If today’s real estate market is any indicator, people are downsizing on a greater scale than ever before. However, going smaller doesn’t have to mean that the rooms are cramped or that the space is confined. In fact, knowing what colors make a room look bigger and brighter is key to making the interior design of your home work to your advantage.

Interior design has a solution for every architectural conundrum. If you own a small home, it is likely that you are familiar with some fundamental tricks for maximizing limited space. Some of the basics are minding the furniture size, using custom-made storage options, and strategically placing the furniture around the room.

Yet, people tend to disregard the role that color plays in the interior design of a place. The color scheme that you go for affects how spacious a room feels. So, if you want to make a room look larger than it really is, here are some tips and tricks on how to do it with colors.

A Few Words on the Color White

White might be an obvious choice of color when you want to make a space look bigger. It has all the necessary properties ― it gives a clean and open look, reflects the light, and optically makes any room larger.

Therefore, creating a white backdrop in the room is a smart, albeit a rather safe choice. If you choose white as your wall color, you will allow your furniture to take center stage, which would, in turn, distract from the room’s boundaries. That would lend the room an almost museum-like feel ― and what could be more synonymous with spaciousness than that?

Find the Right Undertone

Feel free to play around with undertones when choosing your perfect shade of white. The right white should complement the fabrics, textures, and any other colors in the room. That way, when the light hits the walls, it would reflect the undertones, and the room would look more connected and airy.

Choosing the perfect shade of white allows other colors and details in the room to shine. For instance, if you have furniture in earthy tones, you may opt for a warm off-white like eggshell, to create a feeling of unity in the room. Alternatively, if your windows overlook a leafy tree or a lush garden, choose a white with green undertones. That would transition the green hues to the interior and optically blur the boundary between the room and the outside.

The right undertone also carries a stylistic message. Creamy colors are perceived as elegant and sophisticated, whereas cool, grayish tones are considered to be urban and contemporary.

The same applies to the finish. Satin finish, for example, adds a luxurious note to the room. The finish can do wonders when it comes to visually expanding the room, too. Pearly and satin finishes are highly reflective and create the illusion of luminosity and vastness.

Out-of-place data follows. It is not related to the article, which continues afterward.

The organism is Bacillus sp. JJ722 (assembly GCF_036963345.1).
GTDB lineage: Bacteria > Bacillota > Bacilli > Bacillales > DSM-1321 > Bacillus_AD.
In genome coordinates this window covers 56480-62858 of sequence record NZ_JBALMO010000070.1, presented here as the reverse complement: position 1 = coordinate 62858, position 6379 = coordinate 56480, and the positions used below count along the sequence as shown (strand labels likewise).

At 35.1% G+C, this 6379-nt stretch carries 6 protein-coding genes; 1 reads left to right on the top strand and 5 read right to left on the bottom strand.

However, white is not a perfect fit for every setting. A room that doesn’t have enough natural light makes plain white walls seem dull and washed-out, devoid of any character. That is colloquially known as the “white box syndrome.”

Consider the Light

Overall, light and cool colors have a tendency to recede and make the room seem bigger. In contrast, dark and warm colors usually seem to advance toward us, making any space appear more confined. However, if you match the right shade of any color with complementary amounts of light, you can visually enlarge any room.

Light is a key factor in determining how colors would translate on the walls and what effect they would have on the overall appearance of the room, including its size. So, it all depends on how the light hits the color. The amount of natural light that enters the room is determined by the direction that the windows are facing.

North-Facing Rooms

If you paint a light-filled room with a dark, light-absorbing color, it is bound to appear smaller. But, north-facing rooms receive less light and naturally appear darker and cooler. Such rooms look amazing when bathed in deep, saturated hues. They give the room a feeling of intimacy and coziness.

It is a misconception that darker colors cannot open up the space. As a matter of fact, bold shades can make the room stand out instead of feeling dull and lifeless. Embracing the darkness that nature has given to a north-facing room by using strong wall paint colors would have a dramatic yet intimate effect.

The way it works is that moody hues give an illusion of endless shady space behind the furniture in a dimly lit room, making it appear limitless. So, make sure to eliminate any details that would accentuate the boundaries of the walls.

For instance, paint any trims or pipes in the same color as the wall. That way, the eye won’t stop on them and notice the edges of the room. It would seem as though the color of the wall continues indefinitely behind the furniture, making the room seem more expansive.

Some colors to consider:

  • soft black
  • deep navy
  • dark emerald
  • intense plum

Warmer Undertones in North-Facing Rooms